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Legislative Update: Brazil, CBP, Exports, Product Safety, Trade Preferences

Tuesday, September 17, 2019
Sandler, Travis & Rosenberg Trade Report

For more information on pursuing trade policy interests through the legislative process, please contact trade consultant Nicole Bivens Collinson at (202) 730-4956.

Brazil. The Act for the Amazon Act (H.R. 4263, introduced Sept. 10 by Rep. Peter DeFazio, D-Ore.) would ban targeted imports from Brazil (e.g., beef, soybeans, leather and hide, timber, sugar, pulp and paper, tobacco, corn, and petroleum commodities contributing to deforestation) and prohibit the U.S. from negotiating a free trade agreement with Brazil until Brazilian President Jair Bolsonaro “acts to aggressively combat” forest fires that are “currently devastating the Amazon rainforest in Brazil.” DeFazio said experts agree that an increase in such fires this year “is due in large part to increased deforestation and burning practices being used by Brazilian farmers and miners,” and he claimed that Bolsonaro “has actively undermined environmental enforcement protections and encouraged these practices.”

CBP Staffing. The Border Officers Utilization for National Defense Act (S. 2444, introduced Sept. 9 by Sen. Schumer, D-N.Y., and H.R. 4276, introduced Sept. 11 by Rep. Higgins, D-N.Y.) would establish a minimum staffing level of U.S. Customs and Border Protection officers along the northern border, including at ports of entry.

The Senate approved Sept. 10 the Protecting America’s Food and Agriculture Act (S. 2107), which would authorize CBP to add 240 new agriculture specialists, 200 new agriculture technicians, and 20 new agriculture canine teams.

Exports. The Senate Energy and Natural Resources Committee has favorably reported the Small Scale LNG Access Act (S. 816), which would expedite approval of natural gas exports equal to or less than 51.1 billion cubic feet per year.

The Secure E-waste Export and Recycling Act (S. 2448, introduced Sept. 9 by Sen. Whitehouse, D-R.I.) would control the export of electronic waste to ensure that it does not become the source of counterfeit goods that may reenter military and civilian electronics supply chains in the U.S. A press release from Whitehouse’s office states that this bill would (a) require domestic recycling of untested, non-working e-waste, (b) provide a regulatory framework for creating a comprehensive national approach for the export of used electronics, and (c) allow for tested, working equipment to continue to be exported to promote reuse.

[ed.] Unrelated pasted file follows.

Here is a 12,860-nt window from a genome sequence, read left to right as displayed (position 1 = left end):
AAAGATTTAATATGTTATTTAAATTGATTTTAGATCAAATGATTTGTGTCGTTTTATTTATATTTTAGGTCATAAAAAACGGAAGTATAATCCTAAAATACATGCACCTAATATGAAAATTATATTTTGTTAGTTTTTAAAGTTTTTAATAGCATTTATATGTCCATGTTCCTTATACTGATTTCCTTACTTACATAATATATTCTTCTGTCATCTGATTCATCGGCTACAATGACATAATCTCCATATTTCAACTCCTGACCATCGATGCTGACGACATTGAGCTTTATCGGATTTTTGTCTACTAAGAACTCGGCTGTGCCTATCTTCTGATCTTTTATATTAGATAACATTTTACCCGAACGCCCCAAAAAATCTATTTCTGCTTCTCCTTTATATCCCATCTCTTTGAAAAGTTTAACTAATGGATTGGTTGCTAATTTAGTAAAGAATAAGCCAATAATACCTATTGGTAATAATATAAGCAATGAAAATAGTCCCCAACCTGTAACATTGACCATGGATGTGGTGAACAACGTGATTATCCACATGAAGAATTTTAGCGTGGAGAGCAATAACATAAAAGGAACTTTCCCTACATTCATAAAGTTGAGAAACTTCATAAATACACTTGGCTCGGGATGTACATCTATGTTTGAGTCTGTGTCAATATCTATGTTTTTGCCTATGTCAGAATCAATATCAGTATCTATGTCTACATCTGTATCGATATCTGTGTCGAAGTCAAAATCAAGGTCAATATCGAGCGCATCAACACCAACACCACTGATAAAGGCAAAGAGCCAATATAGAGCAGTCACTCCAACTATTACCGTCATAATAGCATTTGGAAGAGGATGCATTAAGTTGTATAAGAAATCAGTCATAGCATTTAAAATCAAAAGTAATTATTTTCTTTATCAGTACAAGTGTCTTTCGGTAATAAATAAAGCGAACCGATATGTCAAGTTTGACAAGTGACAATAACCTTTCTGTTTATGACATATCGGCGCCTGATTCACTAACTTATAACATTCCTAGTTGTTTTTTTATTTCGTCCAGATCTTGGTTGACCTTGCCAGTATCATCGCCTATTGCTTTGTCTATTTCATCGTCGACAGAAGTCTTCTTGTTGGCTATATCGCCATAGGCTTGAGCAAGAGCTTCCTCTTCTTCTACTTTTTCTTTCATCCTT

The PROTECT Hong Kong Act (H.R. 4270, introduced Sept. 11 by Rep. McGovern, D-Mass.) would prohibit commercial exports of certain non-lethal crowd control items and defense articles and services to the Hong Kong Disciplined Services.

Product Safety. The Safe Cosmetics and Personal Care Products Act (H.R. 4296, introduced Sept. 12 by Rep. Schakowsky, D-Ill.) seeks to ensure the safe use of cosmetics by, among other things: (a) requiring foreign and domestic brand owners with more than $1 million in gross receipts to register annually with the Department of Health and Human Services, (b) imposing new ingredient labeling and listing requirements, and (c) allowing only cosmetics with ingredients that meet the specified safety standard to be sold in the U.S.

The House Energy and Commerce Committee favorably reported Sept. 13 (a) the Safe Sleep for Babies Act (H.R. 3172), which would prohibit the importation, manufacture for sale, offer for sale, or distribution in commerce of inclined sleepers with an inclined surface of greater than ten degrees that are intended, marketed, or designed to provide sleeping accommodations for infants up to one year old, and (b) the Safe Cribs Act (H.R. 3170), which would prohibit the importation, manufacture for sale, offer for sale, or distribution in commerce of any crib bumper.

Trade Preferences. The Caribbean Basin Trade Partnership Act (S. 2473, introduced Sept. 12 by Sen. Isakson, R-Ga.) would extend certain provisions of the Caribbean Basin Economic Recovery Act for ten years, through Sept. 30, 2030.

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